The US Defense Department announced at the end of October 2014 that troops operating in support of Operation Inherent Resolve after 15 June were eligible for the Global War on Terrorism Expeditionary Medal.[114][115]

By 4 December 2014, three U.S. service members had died from accidents or non-combat injuries.[116]


In November of 2015, Commodore Captain Augustus Bennett commanding the USS Kearsarge (LHD-3) Amphibious Ready Group entered the 5th Fleet AOR in conjunction with the 26th Marine Expeditionary Unit under the command of Colonel Robert Fulford, consisting of the, USS Arlington (LPD-24) and USS Oak Hill (LSD-51)[117] to commence airstrikes on IS. Prior to this, the ARG rendezvoused with the Turkish Navy for Egemen 2015.[118] They concluded their OIR mission on March 10 with a total of 130 sorties and 60 strikes.[119]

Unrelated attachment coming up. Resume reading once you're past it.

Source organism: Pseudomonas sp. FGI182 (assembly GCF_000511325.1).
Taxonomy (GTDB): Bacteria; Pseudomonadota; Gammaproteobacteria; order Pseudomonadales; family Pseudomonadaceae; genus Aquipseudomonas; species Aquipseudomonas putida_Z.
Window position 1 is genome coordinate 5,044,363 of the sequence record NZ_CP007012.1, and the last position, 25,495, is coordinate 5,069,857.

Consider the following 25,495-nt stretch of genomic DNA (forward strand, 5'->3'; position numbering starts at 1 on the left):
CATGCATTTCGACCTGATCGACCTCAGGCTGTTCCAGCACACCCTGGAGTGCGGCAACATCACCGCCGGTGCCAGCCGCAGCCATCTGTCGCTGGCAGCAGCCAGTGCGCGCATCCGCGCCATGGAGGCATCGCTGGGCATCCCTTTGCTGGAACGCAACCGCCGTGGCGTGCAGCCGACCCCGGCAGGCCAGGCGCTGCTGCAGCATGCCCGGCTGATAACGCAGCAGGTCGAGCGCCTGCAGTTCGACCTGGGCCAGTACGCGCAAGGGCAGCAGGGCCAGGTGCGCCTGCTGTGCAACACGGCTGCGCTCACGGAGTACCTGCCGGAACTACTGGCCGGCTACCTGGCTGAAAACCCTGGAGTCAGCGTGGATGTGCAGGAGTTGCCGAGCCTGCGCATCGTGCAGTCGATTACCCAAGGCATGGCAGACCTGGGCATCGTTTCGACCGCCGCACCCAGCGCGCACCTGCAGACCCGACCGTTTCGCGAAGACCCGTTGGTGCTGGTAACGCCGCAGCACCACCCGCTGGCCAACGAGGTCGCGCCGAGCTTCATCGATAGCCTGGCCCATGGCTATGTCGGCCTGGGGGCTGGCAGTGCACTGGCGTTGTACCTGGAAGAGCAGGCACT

On 22 October 2015, a U.S. Master Sergeant, Joshua Wheeler, was killed in action when he, with about 30 other U.S. special operations soldiers and a Peshmerga unit, conducted a prison break near Hawija in the disputed territories of Northern Iraq, in which about 70 hostages were rescued, five IS members were captured and "a number" were killed or wounded.[120] Sergeant First Class Thomas Payne was awarded the Medal of Honor for his actions during the operation. The Kurdistan Regional Government said after the raid that none of the 15 prisoners it was intended to rescue were found.[121][122]

From May, North American Rockwell OV-10 Broncos joined the operation, flying more than 120 combat sorties over 82 days. It is speculated they provided close air support for special forces missions. The experiment ended satisfactorily, but a US Air Force spokesman stated it remains unlikely they will invest in reactivating the OV-10 on a regular basis because of the overhead cost of operating an additional aircraft type.[123][124]